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This is our model of the 12th Doctor's new screwdriver. We made it the day of the season finale, with very limited pictures as reference. For this reason the colors may be off a bit.
You will need an arduino micro and 4 LED's if you want it to light up.

If you use the code we wrote, you can make the LED's flash in a circle pattern like the real prop.

Step 1: Step 1: Get a Body Tube

We used a spent Estes D engine we had on hand. Other cardboard tubes or even PVC will work for this. The body tube is best if it is tough to stand up to your use. Find some odds and ends for use as details. Copper is helpful for some of the details.

Step 2: Step 2: Add Details

Use the pictures from the Intro to help. Hot glue is your friend! In this case, we made the side parts with a heat sink assembly from a security camera. You can go any way you like on this one. It's pretty open-ended as far as amount of detail, so add as much detail as you feel necessary.
Note: the handle is supposed to be blue. Hard to tell in the pictures from the show, but it is.

Step 3: Step III: Optics

The optics will be what turns the light from the LED's into the bars of light for the emitter. If you have extra hot glue sticks, those act as huge fiber-optic cables. We used straws colored blue. You need 5 sections, one in the center and one for each LED. For the cage around the bars, we used electrical tape. Glue in the LED's before soldering wires to them, as it keeps them in place.

Step 4: Step Four: Coding

Use the following code in Arduino IDE:

http://pastebin.com/xy14UcDb

Then Upload to the Arduino Micro

This code will flash the LED's one at a time in a circle, like 12's Sonic.

Step 5: Part 5: Wiring Up the LED's and Power

The positive leads on the LED's go to pins 2, 4, 6, and 8. The shared ground lead goes to ground on the board. Alternatively, you can use pins 3, 5, and 7 as grounds in addition.

Wire the LED's on long wires if you put your Arduino further toward the back. Ours is on the bottom for ease of use. Once you have wired it up, the USB power will be able to run the LED's.

Note what pattern the LED's flash in. This will be important to give the emitter the spinning effect.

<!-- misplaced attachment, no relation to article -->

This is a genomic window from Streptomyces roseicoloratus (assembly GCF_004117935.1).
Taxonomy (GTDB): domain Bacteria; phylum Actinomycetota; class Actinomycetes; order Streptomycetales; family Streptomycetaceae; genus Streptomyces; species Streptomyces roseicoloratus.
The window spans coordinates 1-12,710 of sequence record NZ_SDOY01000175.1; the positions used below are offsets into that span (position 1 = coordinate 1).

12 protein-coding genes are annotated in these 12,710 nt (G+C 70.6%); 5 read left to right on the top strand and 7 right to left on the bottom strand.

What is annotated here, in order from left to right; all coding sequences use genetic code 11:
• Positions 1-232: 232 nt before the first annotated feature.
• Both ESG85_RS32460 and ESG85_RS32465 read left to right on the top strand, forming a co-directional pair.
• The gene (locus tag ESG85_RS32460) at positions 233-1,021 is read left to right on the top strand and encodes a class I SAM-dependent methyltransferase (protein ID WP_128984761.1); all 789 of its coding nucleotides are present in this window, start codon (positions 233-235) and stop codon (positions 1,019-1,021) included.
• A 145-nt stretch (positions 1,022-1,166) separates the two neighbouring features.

Now you can add the power. 3 AAA batteries provide enough to run the Arduino. We used a cylindrical battery holder that fit well as part of the handle. Put + power into VCC. Ground is the - side. If everything is wired up right, you can put a button or a switch in series with either the + or - end, and the sonic will light up!

Step 6: Step 6: Add the Back of the Sonic

We found a paint pen cap that fit well. Add painter's tape and duct tape or actually paint it. Added to the battery pack, it made a nice back.

The Dalek Gun claws are made from a can.

As you can see, included is a size comparison with the Character Options 4th Doctor Sonic and the 11th Doctor's Sonic Screwdriver screwdriver. (Yes, it works as an actual screwdriver)

Step 7: Step VII: Play With It!

Don't pretend you aren't going to play with your new Sonic! Have fun not breaking it! Point it at your dog! Point it at your cat! Confuse your friends who haven't seen the Season Finale yet! Point it at your telly while you secretly use a remote out of view!

Video hopefully coming soon!

Go to Makeoscopy's YouTube page for more fun projects, including real Sonics that turn off any TV and other electronic fun!

<p>Muy bien!</p>
<p>So far I haven't been able to tell from the BBC media. Is the lower part of the grip cylindrical or rounded rectangular like the middle part of the shaft?</p><p>Trying to start my own, but would love to not have to re-do it eventually. ;)</p>
<p>From what I can tell it is cylindrical. The emitter light assembly is square with rounded edges on the emitter rods.</p>
<p>Alright!!!!!! :D :D :D</p>

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